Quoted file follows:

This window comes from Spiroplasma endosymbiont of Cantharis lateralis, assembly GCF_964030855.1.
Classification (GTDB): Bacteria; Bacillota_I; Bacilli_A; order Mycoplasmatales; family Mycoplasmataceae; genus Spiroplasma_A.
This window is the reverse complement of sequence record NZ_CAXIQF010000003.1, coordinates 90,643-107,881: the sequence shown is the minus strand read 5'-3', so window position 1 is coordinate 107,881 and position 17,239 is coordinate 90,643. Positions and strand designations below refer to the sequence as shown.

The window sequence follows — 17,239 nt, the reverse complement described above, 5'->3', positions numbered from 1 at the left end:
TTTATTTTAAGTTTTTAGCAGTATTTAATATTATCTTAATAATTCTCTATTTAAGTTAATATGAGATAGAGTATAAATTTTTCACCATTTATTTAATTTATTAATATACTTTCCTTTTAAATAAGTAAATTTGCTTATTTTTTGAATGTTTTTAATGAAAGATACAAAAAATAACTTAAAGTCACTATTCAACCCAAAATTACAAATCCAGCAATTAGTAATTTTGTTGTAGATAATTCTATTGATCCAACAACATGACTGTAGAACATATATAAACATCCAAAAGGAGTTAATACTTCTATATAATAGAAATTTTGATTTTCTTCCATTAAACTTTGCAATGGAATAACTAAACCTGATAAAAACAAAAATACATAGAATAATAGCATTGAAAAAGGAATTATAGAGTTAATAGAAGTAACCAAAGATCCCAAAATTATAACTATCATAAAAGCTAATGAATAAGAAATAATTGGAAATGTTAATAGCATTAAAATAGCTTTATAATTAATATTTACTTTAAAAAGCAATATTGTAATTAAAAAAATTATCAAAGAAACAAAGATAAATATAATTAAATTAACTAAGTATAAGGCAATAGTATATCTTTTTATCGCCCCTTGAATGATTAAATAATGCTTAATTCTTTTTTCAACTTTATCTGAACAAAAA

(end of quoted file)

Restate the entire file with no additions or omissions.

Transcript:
This window comes from Spiroplasma endosymbiont of Cantharis lateralis, assembly GCF_964030855.1.
Classification (GTDB): Bacteria; Bacillota_I; Bacilli_A; order Mycoplasmatales; family Mycoplasmataceae; genus Spiroplasma_A.
This window is the reverse complement of sequence record NZ_CAXIQF010000003.1, coordinates 90,643-107,881: the sequence shown is the minus strand read 5'-3', so window position 1 is coordinate 107,881 and position 17,239 is coordinate 90,643. Positions and strand designations below refer to the sequence as shown.

The window sequence follows — 17,239 nt, the reverse complement described above, 5'->3', positions numbered from 1 at the left end:
TTTATTTTAAGTTTTTAGCAGTATTTAATATTATCTTAATAATTCTCTATTTAAGTTAATATGAGATAGAGTATAAATTTTTCACCATTTATTTAATTTATTAATATACTTTCCTTTTAAATAAGTAAATTTGCTTATTTTTTGAATGTTTTTAATGAAAGATACAAAAAATAACTTAAAGTCACTATTCAACCCAAAATTACAAATCCAGCAATTAGTAATTTTGTTGTAGATAATTCTATTGATCCAACAACATGACTGTAGAACATATATAAACATCCAAAAGGAGTTAATACTTCTATATAATAGAAATTTTGATTTTCTTCCATTAAACTTTGCAATGGAATAACTAAACCTGATAAAAACAAAAATACATAGAATAATAGCATTGAAAAAGGAATTATAGAGTTAATAGAAGTAACCAAAGATCCCAAAATTATAACTATCATAAAAGCTAATGAATAAGAAATAATTGGAAATGTTAATAGCATTAAAATAGCTTTATAATTAATATTTACTTTAAAAAGCAATATTGTAATTAAAAAAATTATCAAAGAAACAAAGATAAATATAATTAAATTAACTAAGTATAAGGCAATAGTATATCTTTTTATCGCCCCTTGAATGATTAAATAATGCTTAATTCTTTTTTCAACTTTATCTGAACAAAAA